TCFA adamantly supports private property rights and works with other agriculture groups to enact stronger statutory and constitutional landowner protections under eminent domain. Under the Texas law, private property can only be taken for a public purpose (which does not include economic development) by a statutorily authorized entity. Texas landowners have the right to receive notice when a condemning authority proposes to acquire their private property and must be provided an assessment of the "adequate compensation" they are due for their land. Adequate compensation is defined as the fair market value of property acquired and damages to the remaining property, if any. At the time the offer is made, the condemning authority also must disclose any appraisal reports it has produced or acquired relating specifically to the property and that are used to determine the amount of its offer to acquire the property.
Texas landowners whose land is condemned are entitled to a hearing before a court-appointed panel that includes three special commissioners. This specialized hearing panel must fairly consider and calculate the amount of compensation that the condemning authority owes the landowner for the private property it condemned. The commissioners must also consider what compensation, if any, the landowner is due for damage to the remaining property's fair market value.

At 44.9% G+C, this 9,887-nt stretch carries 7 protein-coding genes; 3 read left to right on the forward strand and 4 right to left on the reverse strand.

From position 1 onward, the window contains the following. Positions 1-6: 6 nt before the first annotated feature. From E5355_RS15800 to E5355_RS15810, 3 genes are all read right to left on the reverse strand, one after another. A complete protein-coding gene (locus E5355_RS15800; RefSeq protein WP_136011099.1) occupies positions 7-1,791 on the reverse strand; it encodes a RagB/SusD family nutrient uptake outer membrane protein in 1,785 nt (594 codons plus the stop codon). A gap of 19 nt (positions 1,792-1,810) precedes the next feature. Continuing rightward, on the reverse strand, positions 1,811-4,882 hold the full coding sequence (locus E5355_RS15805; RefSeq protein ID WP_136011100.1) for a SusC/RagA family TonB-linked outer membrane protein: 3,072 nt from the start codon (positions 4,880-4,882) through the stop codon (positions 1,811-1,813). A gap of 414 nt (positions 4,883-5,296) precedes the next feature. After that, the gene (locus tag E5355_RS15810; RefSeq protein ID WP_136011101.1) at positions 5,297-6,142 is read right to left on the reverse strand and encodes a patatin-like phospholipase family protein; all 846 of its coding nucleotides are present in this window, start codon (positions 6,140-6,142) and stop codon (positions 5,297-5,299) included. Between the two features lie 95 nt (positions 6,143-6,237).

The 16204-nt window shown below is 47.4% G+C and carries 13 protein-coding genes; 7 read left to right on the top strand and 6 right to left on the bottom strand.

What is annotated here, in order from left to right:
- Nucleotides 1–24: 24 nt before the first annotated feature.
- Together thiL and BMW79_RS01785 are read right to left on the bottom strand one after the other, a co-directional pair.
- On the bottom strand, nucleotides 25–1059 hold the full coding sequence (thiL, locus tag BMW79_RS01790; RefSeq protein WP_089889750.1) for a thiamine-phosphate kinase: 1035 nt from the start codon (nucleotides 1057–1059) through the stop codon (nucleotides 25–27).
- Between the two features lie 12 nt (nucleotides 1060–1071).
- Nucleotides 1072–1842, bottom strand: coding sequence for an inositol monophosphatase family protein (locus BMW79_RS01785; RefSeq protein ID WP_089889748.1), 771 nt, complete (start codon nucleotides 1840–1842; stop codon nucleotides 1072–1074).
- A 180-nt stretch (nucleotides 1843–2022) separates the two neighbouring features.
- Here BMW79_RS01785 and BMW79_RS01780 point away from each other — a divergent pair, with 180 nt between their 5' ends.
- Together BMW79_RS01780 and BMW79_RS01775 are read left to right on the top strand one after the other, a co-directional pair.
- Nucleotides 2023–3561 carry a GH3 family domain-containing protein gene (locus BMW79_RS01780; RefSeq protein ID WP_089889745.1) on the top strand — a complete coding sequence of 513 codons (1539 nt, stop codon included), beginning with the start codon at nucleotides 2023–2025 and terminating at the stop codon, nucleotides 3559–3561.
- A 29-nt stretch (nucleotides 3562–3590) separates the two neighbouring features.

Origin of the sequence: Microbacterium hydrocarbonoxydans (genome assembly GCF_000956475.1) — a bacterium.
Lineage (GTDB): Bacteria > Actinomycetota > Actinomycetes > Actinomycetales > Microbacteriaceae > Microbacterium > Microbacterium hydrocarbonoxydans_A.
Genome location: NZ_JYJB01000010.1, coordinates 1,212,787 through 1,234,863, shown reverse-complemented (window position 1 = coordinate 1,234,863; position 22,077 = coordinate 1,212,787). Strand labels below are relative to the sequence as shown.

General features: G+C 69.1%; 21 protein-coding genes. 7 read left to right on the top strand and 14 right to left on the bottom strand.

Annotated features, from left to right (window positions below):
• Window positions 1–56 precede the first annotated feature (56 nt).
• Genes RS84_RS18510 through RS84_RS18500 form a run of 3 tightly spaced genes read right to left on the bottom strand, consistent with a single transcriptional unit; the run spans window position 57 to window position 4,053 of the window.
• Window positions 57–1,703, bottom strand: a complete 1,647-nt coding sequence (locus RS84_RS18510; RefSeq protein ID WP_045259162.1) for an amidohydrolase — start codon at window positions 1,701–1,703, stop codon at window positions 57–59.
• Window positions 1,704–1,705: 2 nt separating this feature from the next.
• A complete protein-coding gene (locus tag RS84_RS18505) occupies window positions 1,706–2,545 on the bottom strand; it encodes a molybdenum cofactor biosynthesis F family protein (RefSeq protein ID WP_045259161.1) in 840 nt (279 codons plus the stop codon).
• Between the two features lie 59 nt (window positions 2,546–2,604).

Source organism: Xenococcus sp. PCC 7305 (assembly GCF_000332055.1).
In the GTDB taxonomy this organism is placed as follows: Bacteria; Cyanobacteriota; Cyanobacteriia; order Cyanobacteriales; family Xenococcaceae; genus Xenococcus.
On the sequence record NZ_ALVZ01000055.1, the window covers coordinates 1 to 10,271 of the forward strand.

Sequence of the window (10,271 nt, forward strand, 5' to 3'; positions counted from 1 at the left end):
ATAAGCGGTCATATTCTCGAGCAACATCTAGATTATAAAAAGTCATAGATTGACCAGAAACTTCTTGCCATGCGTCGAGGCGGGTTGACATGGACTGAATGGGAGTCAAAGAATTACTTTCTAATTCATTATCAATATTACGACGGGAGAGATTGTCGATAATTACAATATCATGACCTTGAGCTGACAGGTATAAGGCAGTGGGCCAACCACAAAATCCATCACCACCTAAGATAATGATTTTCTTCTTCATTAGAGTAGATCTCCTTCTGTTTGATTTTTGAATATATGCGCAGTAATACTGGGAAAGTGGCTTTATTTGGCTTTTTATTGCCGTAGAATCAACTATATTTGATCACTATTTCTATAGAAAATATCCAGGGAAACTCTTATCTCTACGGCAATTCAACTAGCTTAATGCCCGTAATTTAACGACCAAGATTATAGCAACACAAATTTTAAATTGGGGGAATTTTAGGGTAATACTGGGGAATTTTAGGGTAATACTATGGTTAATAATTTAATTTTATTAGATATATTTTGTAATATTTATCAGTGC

Texas landowners have the right to a trial, by either judge or jury, if they are unsatisfied with the compensation awarded to them by the Special Commissioners. Landowners who are dissatisfied with the trial court's judgment may file an appeal, just as they can appeal any other civil court proceeding.
Texas landowners also have the right to repurchase their condemned land at the original price if it is not used within 10 years for the purpose stated at the time it was acquired.
TCFA is also working at the federal level to further strengthen private property rights.
TCFA supports the rights of horse owners to manage their animals and other livestock responsibly and respectfully. Regardless of whether some people believe that the processing of horses is unacceptable, the decisions about equine welfare and this issue must be based on scientific facts and solid animal husbandry practices. Public policy based solely on emotion is a slippery slope not only for animal agriculture, but for all issues that Congress addresses.
Horse processing plants provide humane euthanasia as dictated by the Humane Slaughter Act and regulated by USDA’s Food Safety and Inspection Service to ensure that the meat is safe and properly labeled. In addition, the transport of animals to processing facilities is regulated by USDA’s Animal and Plant Health Inspection Service, as mandated by the Commercial Transportation of Equine for Slaughter provision in the 1996 Farm Bill.
The elimination of this humane management option actually poses a greater risk to horse welfare. Following the closure of the U.S. horse processing facilities, many of these unwanted horses were neglected and allowed to continue a life of discomfort or pain, inadequate care, and/or abandonment. Allowing a horse to live in pain or starve to death is a much worse fate than humane euthanasia and processing.